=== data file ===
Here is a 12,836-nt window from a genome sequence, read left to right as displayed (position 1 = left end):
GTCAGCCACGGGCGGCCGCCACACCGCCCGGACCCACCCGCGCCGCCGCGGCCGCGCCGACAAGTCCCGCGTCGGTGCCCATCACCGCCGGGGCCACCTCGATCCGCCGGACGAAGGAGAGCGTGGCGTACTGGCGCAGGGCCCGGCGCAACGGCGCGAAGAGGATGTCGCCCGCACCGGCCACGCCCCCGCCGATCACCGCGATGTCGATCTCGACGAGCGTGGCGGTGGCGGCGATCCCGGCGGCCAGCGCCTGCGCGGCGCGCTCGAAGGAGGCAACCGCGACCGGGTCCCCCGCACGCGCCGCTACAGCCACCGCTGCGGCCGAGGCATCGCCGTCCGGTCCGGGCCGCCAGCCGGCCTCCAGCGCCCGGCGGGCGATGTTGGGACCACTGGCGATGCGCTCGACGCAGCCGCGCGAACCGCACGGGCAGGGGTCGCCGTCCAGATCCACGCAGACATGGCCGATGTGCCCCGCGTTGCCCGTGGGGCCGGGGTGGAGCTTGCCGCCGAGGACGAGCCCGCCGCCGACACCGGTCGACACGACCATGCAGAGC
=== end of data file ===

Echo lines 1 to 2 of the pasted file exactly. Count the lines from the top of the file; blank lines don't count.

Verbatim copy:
Here is a 12,836-nt window from a genome sequence, read left to right as displayed (position 1 = left end):
GTCAGCCACGGGCGGCCGCCACACCGCCCGGACCCACCCGCGCCGCCGCGGCCGCGCCGACAAGTCCCGCGTCGGTGCCCATCACCGCCGGGGCCACCTCGATCCGCCGGACGAAGGAGAGCGTGGCGTACTGGCGCAGGGCCCGGCGCAACGGCGCGAAGAGGATGTCGCCCGCACCGGCCACGCCCCCGCCGATCACCGCGATGTCGATCTCGACGAGCGTGGCGGTGGCGGCGATCCCGGCGGCCAGCGCCTGCGCGGCGCGCTCGAAGGAGGCAACCGCGACCGGGTCCCCCGCACGCGCCGCTACAGCCACCGCTGCGGCCGAGGCATCGCCGTCCGGTCCGGGCCGCCAGCCGGCCTCCAGCGCCCGGCGGGCGATGTTGGGACCACTGGCGATGCGCTCGACGCAGCCGCGCGAACCGCACGGGCAGGGGTCGCCGTCCAGATCCACGCAGACATGGCCGATGTGCCCCGCGTTGCCCGTGGGGCCGGGGTGGAGCTTGCCGCCGAGGACGAGCCCGCCGCCGACACCGGTCGACACGACCATGCAGAGC